As you may be aware, South Carolina is home to many kooky laws. And as still extant in the South Carolina Code of Laws as of the end of the state legislature's 2009 session, under Title 16: Crimes and Offenses:

SECTION 16-15-120. Buggery.

Whoever shall commit the abominable crime of buggery, whether with mankind or with beast, shall, on conviction, be guilty of felony and shall be imprisoned in the Penitentiary for five years or shall pay a fine of not less than five hundred dollars, or both, at the discretion of the court.
"Buggery," of course, is the archaic term for what we commonly refer to as "sodomy," which, in legal matters, encompasses a range of sexual acts, including oral sex.

Now it's lunacy to still have a puritanical law such as this on the books, even if virtually never enforced. But it's beyond lunacy not to have a law on the books criminalizing the halting of a blowjob for any purpose other than to cause ejaculation via a different manner. Let us be plain: once a person is involved in administering the act of oral sex, the recipient cannot be left hanging. Let the phone ring. Allow dinner to burn. Disregard the doorbell. Ignore the fire. South Carolina legislators must realize that—regardless of whether oral sex is outlawed in their state—once "head" is underway, the mission must be completed. Even under the aegis of such prudish laws, failing to complete a blowjob is far more heinous a crime than engaging in the act altogether.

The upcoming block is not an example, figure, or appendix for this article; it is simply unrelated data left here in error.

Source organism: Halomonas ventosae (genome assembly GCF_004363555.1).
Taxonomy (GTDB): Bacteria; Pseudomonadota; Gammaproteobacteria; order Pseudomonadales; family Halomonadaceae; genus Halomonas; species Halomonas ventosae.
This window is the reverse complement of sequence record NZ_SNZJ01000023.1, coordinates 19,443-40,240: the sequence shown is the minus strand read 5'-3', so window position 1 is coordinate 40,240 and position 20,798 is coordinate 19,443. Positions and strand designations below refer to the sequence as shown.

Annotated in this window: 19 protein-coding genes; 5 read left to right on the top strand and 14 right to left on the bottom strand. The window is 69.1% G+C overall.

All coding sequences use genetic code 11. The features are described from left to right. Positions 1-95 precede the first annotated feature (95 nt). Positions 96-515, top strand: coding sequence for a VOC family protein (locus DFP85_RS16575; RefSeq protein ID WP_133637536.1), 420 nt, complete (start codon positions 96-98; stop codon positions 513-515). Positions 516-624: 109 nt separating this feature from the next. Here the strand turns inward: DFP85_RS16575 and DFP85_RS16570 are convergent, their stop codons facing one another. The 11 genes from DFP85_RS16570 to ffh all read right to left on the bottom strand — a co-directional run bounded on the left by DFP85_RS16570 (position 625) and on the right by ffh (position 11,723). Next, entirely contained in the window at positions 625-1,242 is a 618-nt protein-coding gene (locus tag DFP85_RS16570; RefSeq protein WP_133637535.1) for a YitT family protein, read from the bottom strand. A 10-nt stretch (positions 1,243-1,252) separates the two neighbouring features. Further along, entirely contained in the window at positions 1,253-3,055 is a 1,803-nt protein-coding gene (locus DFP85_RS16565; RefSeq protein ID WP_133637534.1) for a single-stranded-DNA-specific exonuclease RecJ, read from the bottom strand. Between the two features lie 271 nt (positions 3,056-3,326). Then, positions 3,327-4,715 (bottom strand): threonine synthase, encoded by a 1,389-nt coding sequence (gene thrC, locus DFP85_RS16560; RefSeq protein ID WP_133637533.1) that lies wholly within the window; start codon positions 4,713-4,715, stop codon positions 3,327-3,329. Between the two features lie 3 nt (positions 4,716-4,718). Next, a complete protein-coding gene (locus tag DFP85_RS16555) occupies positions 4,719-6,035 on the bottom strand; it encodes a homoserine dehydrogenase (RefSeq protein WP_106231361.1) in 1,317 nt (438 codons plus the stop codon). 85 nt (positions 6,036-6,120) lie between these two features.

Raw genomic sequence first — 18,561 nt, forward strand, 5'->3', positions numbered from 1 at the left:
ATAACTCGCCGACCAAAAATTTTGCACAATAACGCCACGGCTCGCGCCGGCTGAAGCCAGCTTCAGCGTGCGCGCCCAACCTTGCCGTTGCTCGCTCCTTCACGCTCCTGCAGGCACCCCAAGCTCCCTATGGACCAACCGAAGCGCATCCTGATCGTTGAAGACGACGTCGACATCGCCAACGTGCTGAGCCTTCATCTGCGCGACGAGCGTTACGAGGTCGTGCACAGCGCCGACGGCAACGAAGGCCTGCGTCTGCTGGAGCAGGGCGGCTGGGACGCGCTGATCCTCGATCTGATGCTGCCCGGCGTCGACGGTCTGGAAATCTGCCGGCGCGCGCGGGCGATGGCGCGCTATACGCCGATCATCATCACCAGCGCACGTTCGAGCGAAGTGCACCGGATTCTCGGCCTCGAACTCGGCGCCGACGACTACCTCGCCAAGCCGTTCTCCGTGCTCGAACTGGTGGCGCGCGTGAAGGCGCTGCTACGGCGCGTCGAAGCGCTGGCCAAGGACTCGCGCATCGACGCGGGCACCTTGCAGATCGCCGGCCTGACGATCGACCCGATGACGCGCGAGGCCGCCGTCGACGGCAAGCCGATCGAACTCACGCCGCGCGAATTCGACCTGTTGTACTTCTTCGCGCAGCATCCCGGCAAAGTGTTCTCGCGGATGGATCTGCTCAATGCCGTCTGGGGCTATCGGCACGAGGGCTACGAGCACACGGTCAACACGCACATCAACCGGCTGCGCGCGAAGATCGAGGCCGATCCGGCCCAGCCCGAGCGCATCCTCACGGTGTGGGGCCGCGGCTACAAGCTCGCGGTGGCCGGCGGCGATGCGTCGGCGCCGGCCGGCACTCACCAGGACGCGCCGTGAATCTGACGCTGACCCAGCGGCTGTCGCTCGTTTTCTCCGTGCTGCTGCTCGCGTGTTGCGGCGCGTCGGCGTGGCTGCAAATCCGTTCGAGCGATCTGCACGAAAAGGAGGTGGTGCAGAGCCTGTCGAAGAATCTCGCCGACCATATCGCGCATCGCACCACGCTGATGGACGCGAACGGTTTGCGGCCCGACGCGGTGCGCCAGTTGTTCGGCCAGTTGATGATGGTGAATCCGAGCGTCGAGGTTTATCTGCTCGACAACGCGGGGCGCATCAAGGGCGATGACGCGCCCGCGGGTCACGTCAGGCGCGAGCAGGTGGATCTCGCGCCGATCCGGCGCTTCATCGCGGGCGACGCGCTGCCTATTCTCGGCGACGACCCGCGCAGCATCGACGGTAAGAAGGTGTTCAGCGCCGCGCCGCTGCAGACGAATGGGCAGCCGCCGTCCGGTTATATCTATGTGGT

Perhaps this man did slap his girlfriend—which, of course, would be criminal under any circumstances. But police found no evidence of such, and the accuser refused to file a statement, which not only makes her allegation dubious, but renders the matter moot. It is she who is guilty in this case—guilty of stopping a blowjob to answer a phone. Sadly, there is no weight with which the law can come down on this unconscionable for perhaps banning her from South Carolina Gamecocks events. Shame on this woman.

Therefore, I propose that the following amendment be added to the South Carolina Code of Laws—and, indeed, to the Code of Laws of each state:

SECTION 16-15-120a. Fellatus Interruptus.

Whoever shall commit the abominable crime of fellatus interruptus, whether to tend to another matter or to cease for reason other than to change position or stimulatory method, shall, on conviction, be guilty of felony and shall be imprisoned in the Penitentiary for five years or shall pay a fine of not less than five hundred dollars, or both, at the discretion of the court. The offender shall further be required to wear a scarlet "CT" at all times that the offender be known publicly as a cocktease. So do the right thing and finish what you started.


It is my hope that this incident—as have many other actual criminal occurrences—becomes the basis for a future Law & Order episode. Sure, fellatus interruptus probably would constitute only a Class E felony in more liberal-minded New York City, but any chance to see Assistant DA Connie Rubirosa reenacting the crime in court for the benefit of the jury is sure to be a ratings-grabber!

In fact, I think I'm gonna write the episode myself.

Maybe even story-board it, too...

(Photo of Law & Order copyright NBC.)